ATG Article of the Week: I have forgotten how to read

by | Dec 21, 2018 | 0 comments

“For a long time Michael Harris convinced himself that a childhood spent immersed in old-fashioned books would insulate him from our new media climate – that he could keep on reading in the old way because his mind was formed in pre-internet days. He was wrong.

 

“Turning, one evening, from my phone to a book, I set myself the task of reading a single chapter in one sitting. Simple. But I couldn’t. There was nothing wrong with my eyes. No stroke or disease clouded my way. Yet – if I’m being honest – the failure was also not a surprise.

 

Paragraphs swirled; sentences snapped like twigs; and sentiments bled out. The usual, these days. I drag my vision across the page and process little. Half an hour later, I throw down the book and watch some Netflix.

 

Out for dinner with another writer, I said, “I think I’ve forgotten how to read.”

 

“Yes!” he replied, pointing his knife. “Everybody has.”

 

“No, really,” I said. “I mean I actually can’t do it any more.”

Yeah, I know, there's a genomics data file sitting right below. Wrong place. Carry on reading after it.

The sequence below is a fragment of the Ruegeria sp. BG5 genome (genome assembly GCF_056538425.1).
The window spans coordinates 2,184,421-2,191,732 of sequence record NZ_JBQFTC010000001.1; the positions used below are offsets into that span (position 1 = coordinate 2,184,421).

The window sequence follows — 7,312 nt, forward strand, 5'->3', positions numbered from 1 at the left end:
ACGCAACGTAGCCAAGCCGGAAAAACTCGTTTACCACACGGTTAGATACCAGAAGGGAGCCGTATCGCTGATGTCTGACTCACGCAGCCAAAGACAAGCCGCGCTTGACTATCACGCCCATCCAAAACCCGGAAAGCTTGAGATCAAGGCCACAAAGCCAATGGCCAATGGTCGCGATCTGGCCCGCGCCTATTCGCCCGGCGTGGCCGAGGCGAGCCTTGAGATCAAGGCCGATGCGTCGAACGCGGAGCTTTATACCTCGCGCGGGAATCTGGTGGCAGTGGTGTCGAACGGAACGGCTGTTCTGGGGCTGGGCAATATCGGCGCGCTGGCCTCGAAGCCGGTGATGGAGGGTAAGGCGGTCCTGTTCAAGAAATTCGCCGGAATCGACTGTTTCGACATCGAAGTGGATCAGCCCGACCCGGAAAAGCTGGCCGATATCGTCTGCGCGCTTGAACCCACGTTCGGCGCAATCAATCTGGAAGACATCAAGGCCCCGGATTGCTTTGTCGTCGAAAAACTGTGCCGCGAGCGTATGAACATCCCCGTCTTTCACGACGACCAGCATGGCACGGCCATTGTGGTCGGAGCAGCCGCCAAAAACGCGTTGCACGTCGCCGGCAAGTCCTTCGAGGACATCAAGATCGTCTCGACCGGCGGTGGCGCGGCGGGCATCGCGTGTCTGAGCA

He nodded: “Nobody can read like they used to. But nobody wants to talk about it.”

 

For good reason. It’s embarrassing. Especially for someone like me. I’m supposed to be an author – words are kind of my job. Without reading, I’m not sure who I am. So, it’s been unnerving to realize: I have forgotten how to read – really read – and I’ve been refusing to talk about it out of pride.

 

Books were once my refuge. To be in bed with a Highsmith novel was a salve. To read was to disappear, become enrobed in something beyond my own jittery ego. To read was to shutter myself and, in so doing, discover a larger experience. I do think old, book-oriented styles of reading opened the world to me – by closing it. And new, screen-oriented styles of reading seem to have the opposite effect: They close the world to me, by opening it…”

 

To read the entire article click here or on link above.

 

*Mr. Harris is the author of Solitude: A Singular Life in a Crowded World and The End of Absence: Reclaiming What We’ve Lost in an Age of Constant Connection.

(Thanks to Leah Hinds for suggesting this article of the week!)

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